Aiming an antenna is easy. I’ll prove it.

If you’re thinking of cutting the cord, you’re probably thinking about an antenna. If you aren’t, you really should be. All of the top rated programs are available live, for free, using an antenna. 90% of Americans can get free television signals in their homes, and chances are right now you could be looking at a couple of dozen free channels that come in without affecting your data caps and without straining your home’s bandwidth. If you’re coming from satellite though, you’re probably worrying about aiming. Don’t be.

Aiming a satellite is hard

When you’re talking about satellite TV, you’re talking about getting a signal from 22,000 miles away. If your dish is off by as little as 1/32″, you’re pointing at an area 30 miles off course. That means you’re missing the strongest part of the signal and that’s a problem.

That’s why most people with satellite TV let the experts worry about it. They call DIRECTV or DISH and someone comes out with a really expensive meter and a bunch of tools and when they’re done you have TV. It only takes, well, an hour or so.

Aiming an antenna is much easier

There are quite a few reasons why aiming an antenna is much easier than aiming a satellite dish. Let’s dive in.

The broadcast towers are less than 75 miles away.

In almost every area, your local broadcast signal is fairly close. There are some quirky markets out west where you’re “technically” in market even if you’re 150 miles away, but those are more about politics. You should reliably be able to get signals up to 75 miles away with the right equipment and even up to 100 miles away if everything lines up the right way for you. But either way that’s a lot closer than 22,000 miles. Even if you’re off a little bit you’re going to be much better off than if you were aiming a dish.

The signal coming to your home is much stronger from an antenna.

Satellite signals are so incredibly weak when they get to your home, it’s a miracle you can even get them. On average, TV signals from local towers are about 100 times more powerful, sometimes more. So you’re going to have an easier time getting them, no question.

There’s “beam width” to consider.

Beam width is simply a measure of how far off you can be in your aim and still get an acceptable signal. It’s based on the design of the antenna. Most TV antennas have a beam width of 40-60 degrees. This means you can be off up to 30 degrees when you aim and still get an acceptable signal (30 degrees one way, 30 degrees the other way, that’s 60 degrees.) However every antenna design is a compromise between beam width and raw gain. An antenna with greater beam width will usually be less capable of getting those really weak signals.

Because satellite signals are so weak, they’re received by an antenna with a beam width of about 2 degrees. Because antenna signals are so much stronger, designers can create antennas with much better beam widths that still work well.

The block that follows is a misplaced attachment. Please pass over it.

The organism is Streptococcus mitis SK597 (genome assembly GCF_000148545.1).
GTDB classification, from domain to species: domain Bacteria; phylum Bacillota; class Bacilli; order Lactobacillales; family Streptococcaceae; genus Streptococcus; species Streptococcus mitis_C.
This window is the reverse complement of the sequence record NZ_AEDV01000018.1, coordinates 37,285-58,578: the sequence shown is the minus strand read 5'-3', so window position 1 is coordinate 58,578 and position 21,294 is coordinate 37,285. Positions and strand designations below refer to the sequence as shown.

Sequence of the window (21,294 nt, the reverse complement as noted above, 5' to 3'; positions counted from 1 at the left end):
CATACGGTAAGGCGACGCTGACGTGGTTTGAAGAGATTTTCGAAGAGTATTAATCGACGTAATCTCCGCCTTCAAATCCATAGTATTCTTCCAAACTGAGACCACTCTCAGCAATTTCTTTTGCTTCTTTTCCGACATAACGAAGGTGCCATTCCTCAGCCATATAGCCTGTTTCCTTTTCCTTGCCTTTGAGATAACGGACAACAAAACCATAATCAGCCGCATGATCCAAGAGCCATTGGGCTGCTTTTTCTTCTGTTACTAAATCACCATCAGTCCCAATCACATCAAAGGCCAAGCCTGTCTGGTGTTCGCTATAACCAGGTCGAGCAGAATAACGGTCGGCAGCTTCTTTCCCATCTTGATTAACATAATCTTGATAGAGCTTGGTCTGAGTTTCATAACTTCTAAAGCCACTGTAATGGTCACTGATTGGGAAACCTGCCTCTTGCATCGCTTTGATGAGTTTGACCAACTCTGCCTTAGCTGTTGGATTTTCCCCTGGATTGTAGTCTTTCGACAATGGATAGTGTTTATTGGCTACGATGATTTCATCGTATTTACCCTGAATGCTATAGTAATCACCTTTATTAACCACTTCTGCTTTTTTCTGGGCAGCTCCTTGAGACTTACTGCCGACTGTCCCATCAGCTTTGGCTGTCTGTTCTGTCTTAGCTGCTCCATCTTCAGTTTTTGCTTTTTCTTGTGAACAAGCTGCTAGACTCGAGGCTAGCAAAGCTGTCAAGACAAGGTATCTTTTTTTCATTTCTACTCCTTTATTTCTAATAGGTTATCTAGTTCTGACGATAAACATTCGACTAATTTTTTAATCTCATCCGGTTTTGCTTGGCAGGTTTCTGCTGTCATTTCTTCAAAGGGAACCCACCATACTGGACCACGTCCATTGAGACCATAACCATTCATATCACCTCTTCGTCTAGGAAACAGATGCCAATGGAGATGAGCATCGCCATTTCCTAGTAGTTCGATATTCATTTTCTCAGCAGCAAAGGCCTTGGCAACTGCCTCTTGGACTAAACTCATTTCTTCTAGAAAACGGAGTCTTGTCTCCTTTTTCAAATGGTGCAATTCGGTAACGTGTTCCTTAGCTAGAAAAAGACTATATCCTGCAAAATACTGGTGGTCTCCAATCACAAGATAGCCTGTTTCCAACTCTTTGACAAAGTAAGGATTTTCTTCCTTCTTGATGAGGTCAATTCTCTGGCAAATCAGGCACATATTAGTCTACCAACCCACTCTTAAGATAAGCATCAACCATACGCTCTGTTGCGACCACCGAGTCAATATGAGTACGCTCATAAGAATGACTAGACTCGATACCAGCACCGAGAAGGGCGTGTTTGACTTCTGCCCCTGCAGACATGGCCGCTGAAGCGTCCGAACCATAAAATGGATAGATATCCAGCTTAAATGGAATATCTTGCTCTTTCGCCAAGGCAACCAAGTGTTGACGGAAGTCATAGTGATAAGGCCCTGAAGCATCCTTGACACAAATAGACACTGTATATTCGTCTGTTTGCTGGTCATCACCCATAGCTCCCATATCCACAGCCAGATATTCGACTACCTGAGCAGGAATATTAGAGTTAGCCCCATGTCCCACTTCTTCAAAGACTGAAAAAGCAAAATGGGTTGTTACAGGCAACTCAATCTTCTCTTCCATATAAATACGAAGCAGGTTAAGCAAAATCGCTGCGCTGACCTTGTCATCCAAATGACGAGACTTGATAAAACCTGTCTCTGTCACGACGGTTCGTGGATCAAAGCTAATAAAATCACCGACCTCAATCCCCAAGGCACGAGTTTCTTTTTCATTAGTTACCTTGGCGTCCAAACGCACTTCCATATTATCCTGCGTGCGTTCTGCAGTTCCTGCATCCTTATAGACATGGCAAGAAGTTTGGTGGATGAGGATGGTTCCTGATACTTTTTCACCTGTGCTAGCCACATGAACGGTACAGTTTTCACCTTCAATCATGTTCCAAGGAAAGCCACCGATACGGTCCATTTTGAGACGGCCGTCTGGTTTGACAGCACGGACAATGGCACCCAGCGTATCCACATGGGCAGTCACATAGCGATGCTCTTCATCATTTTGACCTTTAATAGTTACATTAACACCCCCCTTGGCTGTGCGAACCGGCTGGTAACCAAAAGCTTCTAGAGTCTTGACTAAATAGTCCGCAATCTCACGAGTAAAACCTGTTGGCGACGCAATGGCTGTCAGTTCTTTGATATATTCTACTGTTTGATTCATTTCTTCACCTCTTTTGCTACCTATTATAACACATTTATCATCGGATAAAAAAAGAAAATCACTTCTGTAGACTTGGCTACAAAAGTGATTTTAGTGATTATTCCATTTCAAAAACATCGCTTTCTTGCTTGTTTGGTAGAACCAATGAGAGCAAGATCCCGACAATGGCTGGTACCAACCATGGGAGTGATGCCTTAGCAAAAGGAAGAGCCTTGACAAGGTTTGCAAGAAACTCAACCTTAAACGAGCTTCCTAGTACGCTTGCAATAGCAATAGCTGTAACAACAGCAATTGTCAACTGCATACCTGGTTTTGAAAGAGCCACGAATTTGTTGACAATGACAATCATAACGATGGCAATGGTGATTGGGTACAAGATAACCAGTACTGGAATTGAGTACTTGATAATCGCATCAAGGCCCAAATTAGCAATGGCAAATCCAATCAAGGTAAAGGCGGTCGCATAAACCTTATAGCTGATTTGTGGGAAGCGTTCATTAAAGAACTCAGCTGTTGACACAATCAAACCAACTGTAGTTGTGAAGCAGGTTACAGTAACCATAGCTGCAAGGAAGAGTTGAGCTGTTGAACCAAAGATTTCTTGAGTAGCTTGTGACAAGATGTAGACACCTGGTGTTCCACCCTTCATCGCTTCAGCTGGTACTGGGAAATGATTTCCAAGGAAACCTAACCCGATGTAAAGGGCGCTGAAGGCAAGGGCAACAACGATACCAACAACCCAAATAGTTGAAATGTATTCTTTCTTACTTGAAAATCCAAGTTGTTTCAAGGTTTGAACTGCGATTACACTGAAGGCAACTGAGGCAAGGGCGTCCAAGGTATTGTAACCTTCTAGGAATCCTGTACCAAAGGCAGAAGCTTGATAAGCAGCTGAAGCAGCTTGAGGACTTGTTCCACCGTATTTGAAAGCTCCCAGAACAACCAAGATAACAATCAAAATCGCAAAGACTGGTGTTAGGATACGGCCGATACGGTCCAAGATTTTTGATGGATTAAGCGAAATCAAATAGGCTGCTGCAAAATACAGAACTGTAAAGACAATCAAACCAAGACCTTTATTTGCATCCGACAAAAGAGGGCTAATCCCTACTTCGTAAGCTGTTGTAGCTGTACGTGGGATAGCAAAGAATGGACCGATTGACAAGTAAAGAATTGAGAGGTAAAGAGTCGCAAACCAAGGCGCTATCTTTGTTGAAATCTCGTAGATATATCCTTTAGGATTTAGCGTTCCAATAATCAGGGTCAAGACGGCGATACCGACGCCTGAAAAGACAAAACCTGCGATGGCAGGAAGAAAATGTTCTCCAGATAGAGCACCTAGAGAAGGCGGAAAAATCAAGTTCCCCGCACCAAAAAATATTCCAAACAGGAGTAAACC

Antennas can be really big (if you need them.)

You will find as you look at antennas and satellite dishes that most of them are smaller than 39″ in any direction. This is done to satisfy FCC rules. The FCC says your homeowner’s association or landlord can’t stop you from putting an antenna or dish on your property if it meets these criteria:

  • It has to be in a private area like a courtyard or a part of the house not visible from the outside
  • If you don’t own the property it has to be mounted in a way that doesn’t damage the property
  • The antenna has to be smaller than 39.37″ (one meter) in all directions.

Satellite dishes and most antennas fall under that size restriction for that reason. However if you’re a homeowner and there’s no HOA, you can make your antenna as big as you want. In theory you could have a massive satellite dish too except they’re really not made. Big antennas can pull in signals better than small ones, in general. So, there’s that opportunity to use a larger antenna and get better reception.

How to aim an antenna in 10 minutes or less, using stuff you already have.

Google Earth

Chances are you loaded Google Earth on your PC at one point or another. Fire it up and zoom in until your city or town, and the nearest large city, are both in the window. There’s a “ruler tool” at the top, press it. You can draw a line from your town to the big city and it will give you a heading. For example:

Your phone

Your phone has a compass app. Stand outside and turn around until the compass says you’re facing the same heading that Google Earth gives you.

Point the antenna there.

Seriously that’s it. Most antenna aiming is flexible enough that if you’re off by a bit, if the towers aren’t in the center of the city, you’ll still be fine. Sure, you can get far more precise tools for aiming, but this is going to get you going just fine in most cases.

About the Author

Stuart Sweet
Stuart Sweet is the editor-in-chief of The Solid Signal Blog and a "master plumber" at Signal Group, LLC. He is the author of over 8,000 articles and longform tutorials including many posted here. Reach him by clicking on "Contact the Editor" at the bottom of this page.